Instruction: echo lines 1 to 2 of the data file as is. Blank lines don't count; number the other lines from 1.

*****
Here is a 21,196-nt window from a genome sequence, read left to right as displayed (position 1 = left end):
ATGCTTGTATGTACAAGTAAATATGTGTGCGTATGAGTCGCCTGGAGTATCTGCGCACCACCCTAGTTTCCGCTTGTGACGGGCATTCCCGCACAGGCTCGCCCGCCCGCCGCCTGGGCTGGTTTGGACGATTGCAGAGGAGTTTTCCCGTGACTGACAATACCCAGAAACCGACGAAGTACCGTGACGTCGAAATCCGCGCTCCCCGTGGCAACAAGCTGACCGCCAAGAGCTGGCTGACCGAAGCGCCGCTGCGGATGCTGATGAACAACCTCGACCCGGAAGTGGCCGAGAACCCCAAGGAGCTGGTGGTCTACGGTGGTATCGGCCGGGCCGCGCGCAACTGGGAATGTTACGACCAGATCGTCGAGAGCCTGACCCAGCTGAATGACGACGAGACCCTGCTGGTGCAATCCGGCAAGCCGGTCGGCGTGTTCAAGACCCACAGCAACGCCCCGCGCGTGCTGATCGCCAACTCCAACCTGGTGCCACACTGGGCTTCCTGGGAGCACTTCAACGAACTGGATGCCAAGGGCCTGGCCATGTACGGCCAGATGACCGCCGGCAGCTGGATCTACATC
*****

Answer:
Here is a 21,196-nt window from a genome sequence, read left to right as displayed (position 1 = left end):
ATGCTTGTATGTACAAGTAAATATGTGTGCGTATGAGTCGCCTGGAGTATCTGCGCACCACCCTAGTTTCCGCTTGTGACGGGCATTCCCGCACAGGCTCGCCCGCCCGCCGCCTGGGCTGGTTTGGACGATTGCAGAGGAGTTTTCCCGTGACTGACAATACCCAGAAACCGACGAAGTACCGTGACGTCGAAATCCGCGCTCCCCGTGGCAACAAGCTGACCGCCAAGAGCTGGCTGACCGAAGCGCCGCTGCGGATGCTGATGAACAACCTCGACCCGGAAGTGGCCGAGAACCCCAAGGAGCTGGTGGTCTACGGTGGTATCGGCCGGGCCGCGCGCAACTGGGAATGTTACGACCAGATCGTCGAGAGCCTGACCCAGCTGAATGACGACGAGACCCTGCTGGTGCAATCCGGCAAGCCGGTCGGCGTGTTCAAGACCCACAGCAACGCCCCGCGCGTGCTGATCGCCAACTCCAACCTGGTGCCACACTGGGCTTCCTGGGAGCACTTCAACGAACTGGATGCCAAGGGCCTGGCCATGTACGGCCAGATGACCGCCGGCAGCTGGATCTACATC